Jean-Marc's open letter
Miam! Courge Marron Soup (Butternut Squash and Chestnut soup) & We're going to Spain!

Mudita: The Secret to Happiness in France...and Denver, Portland, Bozeman?

Petite Amie 2

We all need more mudita! Mudita is the benevolent and altruistic joy that delights in the happiness and success of others. It is a sacred joy that finds its pleasure in the well-being of another rather than by feeding envious thoughts and jealousies concerning the other. To illustrate "mudita," we often give the example of parents, who delight in the progress and happiness of their children. (Photo from our marriage. I know, you've seen it many times!) I think marriage vows should include "mudita," don't you? Comments link at the end of this post.

DEFINITON FOR VICARIOUS JOY

"Mudita" cela veut dire "une joie sympathique, une joie bienveillante et altruiste qui se réjouit du bonheur et des succès des autres. C'est une joie sacrée qui trouve son délice dans le bien-être de son prochain plutôt que de nourrir des pensées envieuses et jalouses à son égard. On donne traditionnellement l'exemple des parents qui se réjouissent des progrès et du bonheur de leur petit enfants pour illustrer ce qu'est Muditā." -Wikipedia

ECOUTEZ - LISTEN
(Dear Reader, for today's sound file, you are stuck with me and my big American accent...as Jean-Marc is absent today! Here we go... listen to the definition (printed above): Download Mudita


Improve your spoken French. Try Pronounce it Perfectly in French or  Exercises in French Phonetics


A DAY IN A FRENCH LIFE

    by Kristi Espinasse

Thursday,  following his open letter  about what could possibly drive us to abandon our dream-in-the-making, Jean-Marc and I read the blog comments.  We read them silently. We read them aloud to each other.  We read them over the phone to my father,  my aunt,  my mother. I whispered them to my dog, Are you up for this,  Smokey? Will you be OK in cargo,  headed to America.....

Though heartened by the enormous support, I knew all of the encouragement would only convince Jean-Marc to take that leap--a move I am still resisting, much like I resist party invitations. But isn't that just it? Isn't it time to open up and share life with others? I could stay in this isolated garden,  write from a perch in my bedroom,  and hibernate forever as a bear (so as not to say recluse)!

Speaking of bears, they frighten me and are beginning to serve as a filter as we note down possible towns to live in (I don't want to live in Bear Country. At the same time,  bear country has all of the qualities I am looking for in a place to settle down! Will we ever settle down?  On and on the mind goes during this potentially (we still could stay...) uprooting time, as we allow both excitement and fear to take over - - and when it does,  we each retreat to a different room and find our peace,  our internal compass. If only it would reveal the direction, NOW!

That afternoon, after being moved by an outpouring of support,  the house was quiet but for a crackling fire in the living room. I went to look for my husband of 22 years and found him sitting on his grandfather's couch,  one he had had reupholstered in burgundy velvet (the color of his future wine?) before we moved to the Côtes du Rhone. Here we are now in St Cyr-sur-Mer. Ten years and two vineyards later we are on the verge of a major life decision--leaving our authentic dream in which Jean-Marc would build a vineyard from the ground up...up into the hills over looking the sea of Bandol....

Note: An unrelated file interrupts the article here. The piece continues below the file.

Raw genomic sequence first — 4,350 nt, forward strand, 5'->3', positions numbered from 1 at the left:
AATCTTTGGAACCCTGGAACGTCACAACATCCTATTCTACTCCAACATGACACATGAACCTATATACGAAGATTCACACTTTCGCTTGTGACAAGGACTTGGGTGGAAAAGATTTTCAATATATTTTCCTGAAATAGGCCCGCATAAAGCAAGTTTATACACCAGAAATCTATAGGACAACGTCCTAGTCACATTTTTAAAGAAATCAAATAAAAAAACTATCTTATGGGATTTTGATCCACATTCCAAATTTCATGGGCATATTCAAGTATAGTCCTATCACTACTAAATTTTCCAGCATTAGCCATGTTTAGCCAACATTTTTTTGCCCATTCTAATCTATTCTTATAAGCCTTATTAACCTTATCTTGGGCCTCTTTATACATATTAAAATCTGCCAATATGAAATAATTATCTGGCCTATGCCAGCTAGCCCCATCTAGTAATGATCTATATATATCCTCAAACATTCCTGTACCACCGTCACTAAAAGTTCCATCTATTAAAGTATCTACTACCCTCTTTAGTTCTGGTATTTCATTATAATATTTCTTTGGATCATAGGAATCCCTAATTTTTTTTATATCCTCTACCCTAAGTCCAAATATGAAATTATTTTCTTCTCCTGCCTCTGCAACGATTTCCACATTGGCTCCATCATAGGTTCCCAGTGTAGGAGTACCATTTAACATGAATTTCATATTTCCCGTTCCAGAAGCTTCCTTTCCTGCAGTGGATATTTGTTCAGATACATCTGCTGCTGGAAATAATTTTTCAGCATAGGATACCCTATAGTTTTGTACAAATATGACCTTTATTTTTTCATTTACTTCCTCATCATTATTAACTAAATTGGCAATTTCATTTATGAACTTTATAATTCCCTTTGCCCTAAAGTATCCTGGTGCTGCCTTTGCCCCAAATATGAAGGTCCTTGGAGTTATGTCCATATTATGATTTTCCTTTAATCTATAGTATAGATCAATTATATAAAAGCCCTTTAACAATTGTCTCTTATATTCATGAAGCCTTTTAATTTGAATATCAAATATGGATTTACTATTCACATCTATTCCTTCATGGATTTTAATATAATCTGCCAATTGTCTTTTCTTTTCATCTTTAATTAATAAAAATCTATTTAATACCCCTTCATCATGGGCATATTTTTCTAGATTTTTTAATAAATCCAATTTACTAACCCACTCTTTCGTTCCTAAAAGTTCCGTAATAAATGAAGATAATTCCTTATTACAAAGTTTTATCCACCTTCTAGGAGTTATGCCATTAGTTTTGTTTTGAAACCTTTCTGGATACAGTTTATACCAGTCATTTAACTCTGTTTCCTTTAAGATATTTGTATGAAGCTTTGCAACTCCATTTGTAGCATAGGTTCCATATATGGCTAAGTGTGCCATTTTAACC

....and
I would have the French farmhouse of my dreams--while another passion grew even beyond that: a wild French garden! This rambling garden (in which just this morning I pulled 6 earth-clad carrots) would offer more than quaint architecture, it would strengthen the foundation in my soul. So why do I keep mourning the loss of my garden when it is right there inside of me? Capable of growing wherever I go? I can plant it in a plastic cup and set it on the shelf of an Airbnb (in Portland? Will we go there?) or dig up a back yard of a home for sale (in Denver???).

Walking through our farmhouse the other day, looking for Jean-Marc,  I found him there in front of the fireplace. He had a big bright look on his face as he stared at his computer. I wondered,  What is he looking at? As I turned to see the screen I saw it -  a giant Map of the States.  And there,  seated before the giant map ,  I now saw a young man, young as I was when I once sat before a giant map...of France.

Gazing at my husband, whose head tilted thoughtfully before the map, all of my self pity began to melt away. And I thought, After 24 years of living my dream in France,  isn't it his turn now to have his own experience in a foreign land? Looking at Jean-Marc I could almost see a cowboy hat and chaps on the young man who sat considering the vast Map of America. A young man who had felt so very old only days ago.

And it occurred to me that instead of fear and regret I could now find my joy... in allowing Jean-Marc to pursue his own. And that by observing his delight in each new world discovery,  I might be delighted too. 

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Jean-marc-tastings

RELATED POSTS

If We Left France Where Could We Move? Click here

Is Jean-Marc Single? Can I Buy Your Home?  Click here to read

To Come to a Decision: On Turning the Page of our Vineyard dream. (Click here).

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